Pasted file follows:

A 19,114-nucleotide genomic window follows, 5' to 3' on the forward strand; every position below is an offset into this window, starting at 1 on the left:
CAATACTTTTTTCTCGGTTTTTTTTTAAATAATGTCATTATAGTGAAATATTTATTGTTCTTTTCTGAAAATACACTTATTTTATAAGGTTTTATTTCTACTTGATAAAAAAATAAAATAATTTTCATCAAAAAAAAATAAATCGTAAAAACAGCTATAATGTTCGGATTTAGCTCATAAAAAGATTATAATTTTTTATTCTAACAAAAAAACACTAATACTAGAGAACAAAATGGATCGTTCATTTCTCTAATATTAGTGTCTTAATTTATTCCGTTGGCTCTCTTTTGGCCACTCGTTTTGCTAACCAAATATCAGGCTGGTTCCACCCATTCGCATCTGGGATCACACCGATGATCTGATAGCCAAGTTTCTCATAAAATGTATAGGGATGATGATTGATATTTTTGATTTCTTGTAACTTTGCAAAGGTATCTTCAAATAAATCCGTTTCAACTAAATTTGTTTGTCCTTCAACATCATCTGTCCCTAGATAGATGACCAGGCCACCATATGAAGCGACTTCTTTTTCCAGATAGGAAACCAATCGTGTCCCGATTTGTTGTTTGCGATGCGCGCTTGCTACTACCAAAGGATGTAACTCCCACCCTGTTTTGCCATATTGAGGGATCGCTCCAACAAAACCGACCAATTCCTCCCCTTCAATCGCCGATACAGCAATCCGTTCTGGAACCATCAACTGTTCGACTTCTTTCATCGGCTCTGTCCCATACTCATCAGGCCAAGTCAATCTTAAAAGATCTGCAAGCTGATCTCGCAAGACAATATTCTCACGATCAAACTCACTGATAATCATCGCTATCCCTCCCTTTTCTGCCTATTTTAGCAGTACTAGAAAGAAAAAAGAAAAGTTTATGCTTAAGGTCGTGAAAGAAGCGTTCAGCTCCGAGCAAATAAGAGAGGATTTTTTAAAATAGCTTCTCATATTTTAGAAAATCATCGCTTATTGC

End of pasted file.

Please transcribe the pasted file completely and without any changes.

A 19,114-nucleotide genomic window follows, 5' to 3' on the forward strand; every position below is an offset into this window, starting at 1 on the left:
CAATACTTTTTTCTCGGTTTTTTTTTAAATAATGTCATTATAGTGAAATATTTATTGTTCTTTTCTGAAAATACACTTATTTTATAAGGTTTTATTTCTACTTGATAAAAAAATAAAATAATTTTCATCAAAAAAAAATAAATCGTAAAAACAGCTATAATGTTCGGATTTAGCTCATAAAAAGATTATAATTTTTTATTCTAACAAAAAAACACTAATACTAGAGAACAAAATGGATCGTTCATTTCTCTAATATTAGTGTCTTAATTTATTCCGTTGGCTCTCTTTTGGCCACTCGTTTTGCTAACCAAATATCAGGCTGGTTCCACCCATTCGCATCTGGGATCACACCGATGATCTGATAGCCAAGTTTCTCATAAAATGTATAGGGATGATGATTGATATTTTTGATTTCTTGTAACTTTGCAAAGGTATCTTCAAATAAATCCGTTTCAACTAAATTTGTTTGTCCTTCAACATCATCTGTCCCTAGATAGATGACCAGGCCACCATATGAAGCGACTTCTTTTTCCAGATAGGAAACCAATCGTGTCCCGATTTGTTGTTTGCGATGCGCGCTTGCTACTACCAAAGGATGTAACTCCCACCCTGTTTTGCCATATTGAGGGATCGCTCCAACAAAACCGACCAATTCCTCCCCTTCAATCGCCGATACAGCAATCCGTTCTGGAACCATCAACTGTTCGACTTCTTTCATCGGCTCTGTCCCATACTCATCAGGCCAAGTCAATCTTAAAAGATCTGCAAGCTGATCTCGCAAGACAATATTCTCACGATCAAACTCACTGATAATCATCGCTATCCCTCCCTTTTCTGCCTATTTTAGCAGTACTAGAAAGAAAAAAGAAAAGTTTATGCTTAAGGTCGTGAAAGAAGCGTTCAGCTCCGAGCAAATAAGAGAGGATTTTTTAAAATAGCTTCTCATATTTTAGAAAATCATCGCTTATTGC